Dana-Farber Cancer Institute
Project Term: July 1, 2023 - June 30, 2025
Our research focuses on the preclinical evaluation of new targeted therapies for high-risk subtypes of childhood AML. We are deploying screening approaches to delete each gene, one-by-one, to identify genes whose deletion leads to death of the leukemia cells. We will evaluate drugs developed against these targets in state-of-the-art models of pediatric AML. Our goal is to translate the most promising findings to clinical trials for children with these very poor outcome subsets of AML.
Leukemia remains the leading cause of cancer in children and the second leading cause of cancer related death in this age group. Remarkable progress has been made in the treatment of the most common type of leukemia in children, acute lymphoblastic leukemia (ALL). In contrast, cure rates for children with acute myeloid leukemia (AML) have lagged behind. One of the more common genetic abnormalities in childhood leukemia, including AML, involves a process known as a translocation in which a chromosome breaks and the fragmented pieces re-attach to a different chromosome. Often these translocations result in the production of a cancer-promoting protein known as a fusion oncoprotein. These fusion oncoproteins, which are only present in the leukemia cells and not in the normal cells, are responsible for the development of the leukemia and needed for the ongoing growth of the leukemia cells. Some of these fusion oncoproteins are associated with a particularly bad prognosis and resistance to standard chemotherapy treatment regimens. This proposal will focus on these subsets of pediatric AML with high-risk fusion oncoproteins and the identification and validation of new targeted drugs for these children.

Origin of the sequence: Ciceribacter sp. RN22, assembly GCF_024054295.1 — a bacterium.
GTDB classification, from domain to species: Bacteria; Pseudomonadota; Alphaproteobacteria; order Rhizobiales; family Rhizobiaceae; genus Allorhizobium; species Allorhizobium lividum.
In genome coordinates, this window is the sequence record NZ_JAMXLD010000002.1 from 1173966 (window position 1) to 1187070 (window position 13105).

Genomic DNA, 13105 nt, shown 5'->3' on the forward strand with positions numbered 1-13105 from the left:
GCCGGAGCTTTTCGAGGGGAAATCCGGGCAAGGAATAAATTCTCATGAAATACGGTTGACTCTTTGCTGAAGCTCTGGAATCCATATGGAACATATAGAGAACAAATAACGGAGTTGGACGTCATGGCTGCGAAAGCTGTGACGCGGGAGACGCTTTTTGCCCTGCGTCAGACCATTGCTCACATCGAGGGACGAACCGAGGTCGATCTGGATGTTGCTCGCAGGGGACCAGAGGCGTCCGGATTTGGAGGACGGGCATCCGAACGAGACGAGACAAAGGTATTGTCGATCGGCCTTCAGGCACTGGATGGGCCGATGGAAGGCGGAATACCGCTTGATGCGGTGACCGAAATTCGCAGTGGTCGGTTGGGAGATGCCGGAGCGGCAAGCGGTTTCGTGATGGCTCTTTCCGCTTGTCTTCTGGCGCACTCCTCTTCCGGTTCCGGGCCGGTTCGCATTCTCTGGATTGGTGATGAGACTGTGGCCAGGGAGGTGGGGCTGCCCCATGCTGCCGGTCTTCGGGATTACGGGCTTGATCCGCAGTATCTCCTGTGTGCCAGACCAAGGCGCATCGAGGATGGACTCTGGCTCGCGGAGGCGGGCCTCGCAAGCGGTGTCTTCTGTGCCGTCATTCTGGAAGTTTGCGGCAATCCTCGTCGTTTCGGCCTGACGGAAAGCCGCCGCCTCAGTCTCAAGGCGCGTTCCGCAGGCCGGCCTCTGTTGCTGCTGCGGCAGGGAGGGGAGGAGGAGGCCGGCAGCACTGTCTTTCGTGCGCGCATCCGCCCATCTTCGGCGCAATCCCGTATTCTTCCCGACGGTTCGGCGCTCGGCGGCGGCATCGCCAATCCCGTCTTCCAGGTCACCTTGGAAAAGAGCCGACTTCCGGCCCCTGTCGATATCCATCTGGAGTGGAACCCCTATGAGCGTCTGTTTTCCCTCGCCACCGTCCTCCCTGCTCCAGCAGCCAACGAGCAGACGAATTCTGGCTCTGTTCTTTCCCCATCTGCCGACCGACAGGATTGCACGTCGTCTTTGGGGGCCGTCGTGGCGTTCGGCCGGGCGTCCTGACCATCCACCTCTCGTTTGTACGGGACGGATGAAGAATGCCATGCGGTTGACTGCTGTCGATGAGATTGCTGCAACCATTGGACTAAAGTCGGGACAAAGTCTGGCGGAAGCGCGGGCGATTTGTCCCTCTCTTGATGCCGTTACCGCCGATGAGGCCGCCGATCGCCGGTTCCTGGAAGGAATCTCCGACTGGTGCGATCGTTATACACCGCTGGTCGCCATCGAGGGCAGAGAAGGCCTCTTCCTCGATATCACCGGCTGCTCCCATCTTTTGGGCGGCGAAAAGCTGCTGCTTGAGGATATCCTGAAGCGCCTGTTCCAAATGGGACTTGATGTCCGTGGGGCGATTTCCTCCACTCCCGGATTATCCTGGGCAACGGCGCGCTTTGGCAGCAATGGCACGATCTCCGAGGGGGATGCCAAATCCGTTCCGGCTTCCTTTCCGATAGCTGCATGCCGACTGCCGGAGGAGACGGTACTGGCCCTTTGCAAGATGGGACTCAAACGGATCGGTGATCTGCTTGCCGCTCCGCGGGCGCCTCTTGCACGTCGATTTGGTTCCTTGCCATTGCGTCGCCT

Our laboratory has used an approach known as CRISPR-Cas9 to delete each gene, one-by-one, in the genome in over twenty AML cell line models and to study the impact of deletion of that gene in the AML cells. In doing so, we have identified genes that when deleted lead to the inability of AML cells to grow. Using this approach, we have identified several candidate drug targets for high-risk, fusion positive childhood AMLs and will focus on two high priority candidates. Both targets have chemical inhibitors developed against them, including FDA-approved drugs. In this proposal, we will use both genetic and chemical approaches to evaluate the impact of removing or inhibiting these targets on state-of-the-art models of childhood AML. It is our goal to translate promising findings from these studies to next-generation clinical trials for children with these devastating subtypes of pediatric AML.